A key challenge for all leaders today is to be consistent in their leadership behaviour and decision making.

A key challenge for all leaders today is to be consistent in their leadership behaviour and decision making. This is an important factor in building and maintaining the trust of their people. They also need to be role models of the leadership behaviour identified as critical for giving life to the desired culture that will deliver the expected results.

Central to being able to exercise conscious control over their behaviour as leaders is having a good level of self-knowledge. That means reducing the “blind spot” and “unknown” areas of their personal Johari Window. Developing not only greater awareness of their strengths and areas for development but also greater awareness of their potential.

There are two main routes to achieving this. Through self-reflection or through feedback from others.

Self-Reflection
There are different models for facilitating self–reflection. A simple one to use is the Situation - Behaviour - Impact Model. This is used quite often as a performance feedback model but can be very useful in exploring my own behaviour.

Take time to reflect on:
1. In that situation (what were the factors in play in the situation?),
2. I used this behaviour (what did you actually do?), and
3. It produced this impact (What effect did you behaviour have on the people impacted? On you? How do I know what impact I achieved? Did I ask the other person(s)? Was it the impact that I wanted to have?)

Using this type of process to reflect on important situations and interactions means that we become more self-aware. This equips us to make more conscious choices on how we behave.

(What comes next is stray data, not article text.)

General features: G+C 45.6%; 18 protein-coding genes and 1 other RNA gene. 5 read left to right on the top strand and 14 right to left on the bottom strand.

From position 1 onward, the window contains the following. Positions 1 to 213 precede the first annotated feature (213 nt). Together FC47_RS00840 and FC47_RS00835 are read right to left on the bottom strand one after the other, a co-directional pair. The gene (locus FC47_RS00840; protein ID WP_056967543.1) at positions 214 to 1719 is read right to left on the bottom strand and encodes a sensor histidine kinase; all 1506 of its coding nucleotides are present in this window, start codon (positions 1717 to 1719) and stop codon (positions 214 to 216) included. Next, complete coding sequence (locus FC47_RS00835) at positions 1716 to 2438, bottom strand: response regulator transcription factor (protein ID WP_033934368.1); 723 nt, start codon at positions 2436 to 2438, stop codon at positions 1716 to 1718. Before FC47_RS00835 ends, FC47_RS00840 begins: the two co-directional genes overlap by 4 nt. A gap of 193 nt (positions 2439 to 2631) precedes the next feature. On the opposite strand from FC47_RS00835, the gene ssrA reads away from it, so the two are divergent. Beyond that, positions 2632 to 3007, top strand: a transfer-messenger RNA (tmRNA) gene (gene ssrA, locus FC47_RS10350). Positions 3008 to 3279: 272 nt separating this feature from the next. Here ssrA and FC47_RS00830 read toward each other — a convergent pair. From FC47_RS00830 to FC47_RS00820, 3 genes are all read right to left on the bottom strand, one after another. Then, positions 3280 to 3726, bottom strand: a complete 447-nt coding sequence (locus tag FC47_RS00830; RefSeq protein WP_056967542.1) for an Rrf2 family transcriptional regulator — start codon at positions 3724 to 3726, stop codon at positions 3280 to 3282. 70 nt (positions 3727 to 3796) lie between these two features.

Taking it to a deeper level – how often do I take time out to reflect on my mood? What am I feeling at different times? How often do I consciously connect with my emotions? They are influencing my behaviour but am I aware of what they are? Do I consciously make an effort to be aware of my emotions and explore why I am feeling as I am? What triggers should I be aware of that lead me to automatically behave in particular or habitual ways? Is it good or bad and what might I do about it?

Making time to reflect on my emotional state and what triggers emotional reaction in me also contributes to increased self-awareness. This can enable anticipating when some unhelpful emotions or behaviours are triggered and give me greater conscious choice and control of how I react.

Using a preference feedback tool
The second route to developing more conscious self-knowledge is to use a validated feedback tool to provide personal feedback. The world of feedback tools has expanded rapidly in the last 20 years. By that I mean that there have been many new additions based on different models that provide personal insight on self and own behaviour. What I find great is that the newer feedback tools provide different types of insight. This suggests matching the instrument to the individual need may be more useful in personal development than having one blanket instrument that is applied to all people. The second thing that is also a great development is that the newer tools are able to provide a richer and more personal feedback.

Harrison Assessments is a good example, it provides the opportunity for a leader to understand their core drivers in terms of traits that they have a strong preference for using. This opens the door to reflecting on how well they are satisfied in the person’s current role and the implications of that. To add to this the Traits and Definitions Report also provides a hierarchy or preference on a wide range of traits (chosen based on their value in the workplace). This allows the discussion of the patterns emerging and the implications for the person’s preferred behaviour. The attractiveness of this is that it provides more detail and more depth to explore than other instruments. The behaviour patterns also open the door to reflection on the implications for success in different roles and different aspects of work from collaborating across the organisation, to approach to decision making, to communication, to delegating, etc. For example some pieces of feedback from recent subjects: